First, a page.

I'm sure the CLK signal will create quite a lot of problems and it must be split into overlapped, out-of-phase signals (2-phase clock ?)

    But I'll have to test and you know, you're never safe from a good surprise... who knows if it could be the basis of a new clock or UART ?

    Edit :

    @roelh  commented :

    • Normally, both transistors must invert the signal, but in your circuit one of them is an emitter follower that does not invert.

    "yes but" double inversion is not the real requirement for latching, it's a consequence that transistors can only invert. We can apply the which states : gain > 1 and phase = 0 (mod 2Pi). To fulfill this condition, you need 2 transistors because each adds a phase of Pi, and their gain is >1. However, most latches are used both in common emitter configuration, which creates the double inversion. Here I use another structure, similar to a SCR

    "It acts exclusively as a bistable switch, conducting when the gate receives a current trigger, and continuing to conduct until the voltage across the device is reversed biased, or until the voltage is removed" because I use the common collector output (borrowed from the classic ECL gates structures). My circuit is almost identical, I only added a base resistor to prevent damage and too hard a saturation. The phase is 0 and the gain is very high so latching should occur as long as the CLK level is enough (which will be another concern for later)

    • Personally I would design a transistor CPU in such a way that the registers are latches (that was also done by Dieter in his transistor CPU).

    I agree too : this cuts the transistor count in half and this is what is intended for #YGREC8.

    However it is necessary to see the full DFF working on the bench and be familiar with its idiosynchrasies, before I cut it in half. It's important because I'll have to decide which part is NPN and which part is PNP. Apparently here the first/common latch is PNP because there are fewer transistors, and the bulk (replicated for each register) would be NPN because I have more of these.

    The speed and timing of the circuit will depend on the power supply, the saturation and other parameters... I might have to add a anti-saturation diode in the SCR latch part, while the saturation of the emitter might not be such a problem. In fact, saturation is often considered in common emitter configurations, but here the emitter is a data input so I'm in a totally uncharted territory...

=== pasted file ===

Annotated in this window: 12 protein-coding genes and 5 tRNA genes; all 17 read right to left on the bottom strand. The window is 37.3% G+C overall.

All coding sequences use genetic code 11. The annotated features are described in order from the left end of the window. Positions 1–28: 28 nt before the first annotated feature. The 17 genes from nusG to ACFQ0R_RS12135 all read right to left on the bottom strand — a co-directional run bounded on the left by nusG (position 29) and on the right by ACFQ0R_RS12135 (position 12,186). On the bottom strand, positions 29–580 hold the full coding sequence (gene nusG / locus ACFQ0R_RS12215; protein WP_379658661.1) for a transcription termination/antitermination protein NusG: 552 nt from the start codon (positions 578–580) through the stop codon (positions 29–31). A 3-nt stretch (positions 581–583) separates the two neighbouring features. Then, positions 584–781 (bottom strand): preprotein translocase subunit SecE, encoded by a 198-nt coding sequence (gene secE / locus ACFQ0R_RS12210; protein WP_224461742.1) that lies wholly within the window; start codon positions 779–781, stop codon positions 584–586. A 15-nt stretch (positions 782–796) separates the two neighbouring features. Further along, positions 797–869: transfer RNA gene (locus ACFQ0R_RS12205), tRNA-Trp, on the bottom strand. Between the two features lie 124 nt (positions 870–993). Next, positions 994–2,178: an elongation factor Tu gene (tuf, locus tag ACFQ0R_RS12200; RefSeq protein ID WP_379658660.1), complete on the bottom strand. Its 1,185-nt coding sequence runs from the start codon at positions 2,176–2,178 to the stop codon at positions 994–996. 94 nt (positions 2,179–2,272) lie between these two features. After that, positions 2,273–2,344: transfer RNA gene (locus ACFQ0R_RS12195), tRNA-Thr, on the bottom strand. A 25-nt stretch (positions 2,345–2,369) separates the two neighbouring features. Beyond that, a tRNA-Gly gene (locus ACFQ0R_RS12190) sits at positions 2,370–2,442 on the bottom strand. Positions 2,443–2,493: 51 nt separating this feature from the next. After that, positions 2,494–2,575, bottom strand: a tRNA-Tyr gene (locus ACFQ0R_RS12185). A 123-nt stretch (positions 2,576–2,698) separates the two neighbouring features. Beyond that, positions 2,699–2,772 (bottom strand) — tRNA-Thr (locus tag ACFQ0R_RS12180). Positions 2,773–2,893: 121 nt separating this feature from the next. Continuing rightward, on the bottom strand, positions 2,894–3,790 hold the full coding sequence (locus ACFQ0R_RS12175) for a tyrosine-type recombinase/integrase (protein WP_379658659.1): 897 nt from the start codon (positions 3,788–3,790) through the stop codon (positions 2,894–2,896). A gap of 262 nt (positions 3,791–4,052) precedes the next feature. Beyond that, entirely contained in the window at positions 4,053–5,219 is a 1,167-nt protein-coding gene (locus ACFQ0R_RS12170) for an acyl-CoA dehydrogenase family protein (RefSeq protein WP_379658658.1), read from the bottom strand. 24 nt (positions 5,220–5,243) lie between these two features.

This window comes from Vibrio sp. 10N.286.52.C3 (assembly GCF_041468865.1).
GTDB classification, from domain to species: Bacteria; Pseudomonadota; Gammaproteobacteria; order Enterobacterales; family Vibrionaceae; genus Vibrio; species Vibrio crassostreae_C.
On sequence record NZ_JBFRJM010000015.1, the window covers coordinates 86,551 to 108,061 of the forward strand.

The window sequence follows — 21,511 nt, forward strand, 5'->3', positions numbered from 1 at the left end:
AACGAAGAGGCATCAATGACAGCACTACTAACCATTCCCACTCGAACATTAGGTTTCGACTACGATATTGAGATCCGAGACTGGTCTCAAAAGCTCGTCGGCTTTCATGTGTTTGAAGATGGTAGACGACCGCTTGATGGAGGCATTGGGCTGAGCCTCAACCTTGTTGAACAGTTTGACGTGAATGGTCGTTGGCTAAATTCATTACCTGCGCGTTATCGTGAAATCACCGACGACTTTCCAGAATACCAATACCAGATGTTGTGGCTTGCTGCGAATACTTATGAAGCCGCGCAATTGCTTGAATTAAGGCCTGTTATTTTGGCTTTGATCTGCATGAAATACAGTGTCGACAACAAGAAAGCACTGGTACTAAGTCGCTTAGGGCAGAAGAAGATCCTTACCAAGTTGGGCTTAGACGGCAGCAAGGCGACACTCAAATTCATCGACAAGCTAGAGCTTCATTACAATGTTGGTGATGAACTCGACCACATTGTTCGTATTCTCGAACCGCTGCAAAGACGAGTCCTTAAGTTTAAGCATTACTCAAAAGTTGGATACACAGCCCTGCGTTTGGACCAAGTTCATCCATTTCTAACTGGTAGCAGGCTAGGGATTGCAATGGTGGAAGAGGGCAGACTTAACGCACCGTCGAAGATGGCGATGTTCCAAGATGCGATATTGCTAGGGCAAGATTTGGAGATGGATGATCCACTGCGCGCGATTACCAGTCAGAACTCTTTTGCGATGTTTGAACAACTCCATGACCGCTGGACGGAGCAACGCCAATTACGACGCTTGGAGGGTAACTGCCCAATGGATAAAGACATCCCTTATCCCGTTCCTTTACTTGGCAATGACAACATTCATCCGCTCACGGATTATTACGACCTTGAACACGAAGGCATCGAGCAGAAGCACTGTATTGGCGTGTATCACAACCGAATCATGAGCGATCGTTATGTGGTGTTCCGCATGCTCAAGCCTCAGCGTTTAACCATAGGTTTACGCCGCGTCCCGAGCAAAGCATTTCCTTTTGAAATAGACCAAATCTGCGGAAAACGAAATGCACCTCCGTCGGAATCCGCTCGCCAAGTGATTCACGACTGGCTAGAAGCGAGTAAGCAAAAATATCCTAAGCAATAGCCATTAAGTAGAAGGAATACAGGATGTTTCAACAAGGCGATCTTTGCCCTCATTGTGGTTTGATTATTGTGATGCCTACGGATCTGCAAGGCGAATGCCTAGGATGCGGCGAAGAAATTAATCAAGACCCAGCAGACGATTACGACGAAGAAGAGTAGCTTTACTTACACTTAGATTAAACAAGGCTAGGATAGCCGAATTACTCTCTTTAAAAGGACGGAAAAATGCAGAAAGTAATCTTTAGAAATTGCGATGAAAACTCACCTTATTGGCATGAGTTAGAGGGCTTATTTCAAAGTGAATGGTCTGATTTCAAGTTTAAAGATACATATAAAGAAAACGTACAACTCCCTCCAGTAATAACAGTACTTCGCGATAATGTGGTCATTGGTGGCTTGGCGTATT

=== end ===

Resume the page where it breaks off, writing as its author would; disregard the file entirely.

And I would love to test the circuit in both Silicon and Germanium versions. I don't have Germanium NPN transistors though (or so few, eventually) so it would be interesting to find a solution with only a single type/polarity.

    Time to play with Falstad !!!

    So I played with Falstad for hours and came up with this simulation...

    Read more »

  • From XOR to MUX

    Yann Guidon / YGDES01/17/2020 at 01:59 3 comments

    You might remember my musings with the XOR gate with interlocked NPN transistors discussed at Bipolar XOR gate with only 2 transistors

    But thinking about how XOR is done with pass transistors in CMOS and the structure often creates a MUX, I wondered if I could translate this concept back to bipolar world.

    This first result is pretty nice and compact though the circuit is highly unbalanced...

    • A is a typical high-impedance input where a high signal is a valid 1.
    • /B is a negated low-impedance input that must be shorted to -V to make a valid 1. Another transistor can do the trick though that would create another delay...
    • Sel has to swing High and Low...

    But for discrete, parts-constrained circuits, that might work...

    The output could be used to directly drive another MUX stage if the next MUX swaps the NPN for PNP (and reverse polarity) though a big MUX could also be built with the single-transistor NPN-ANDN gate to then drive a big CTL AND gate.

    Has anyone seen this circuit before ?

    The MUX seems to work well on this Falstad simulation:

    Another Falstad sim was required to validate the enhancements : an additional transistor to de-invert /B can be useful...

    The source code is :

    $ 1 0.000005 10.20027730826997 50 5 43
    w 144 112 352 112 3
    v 144 400 144 112 0 0 40 3 0 0 0.5
    r 352 112 352 176 0 1000
    t 304 240 336 240 0 1 0.6163510467707772 0.6473024119705006 100
    t 416 240 384 240 0 1 -0.030951365199723496 0.027087887962126838 100
    t 352 304 384 304 0 1 0.6173128261844162 0.6352410780104729 100
    r 432 112 432 176 0 1000
    r 240 304 304 304 0 1000
    r 240 240 304 240 0 1000
    w 352 176 352 208 2
    w 336 224 336 208 0
    w 336 208 352 208 0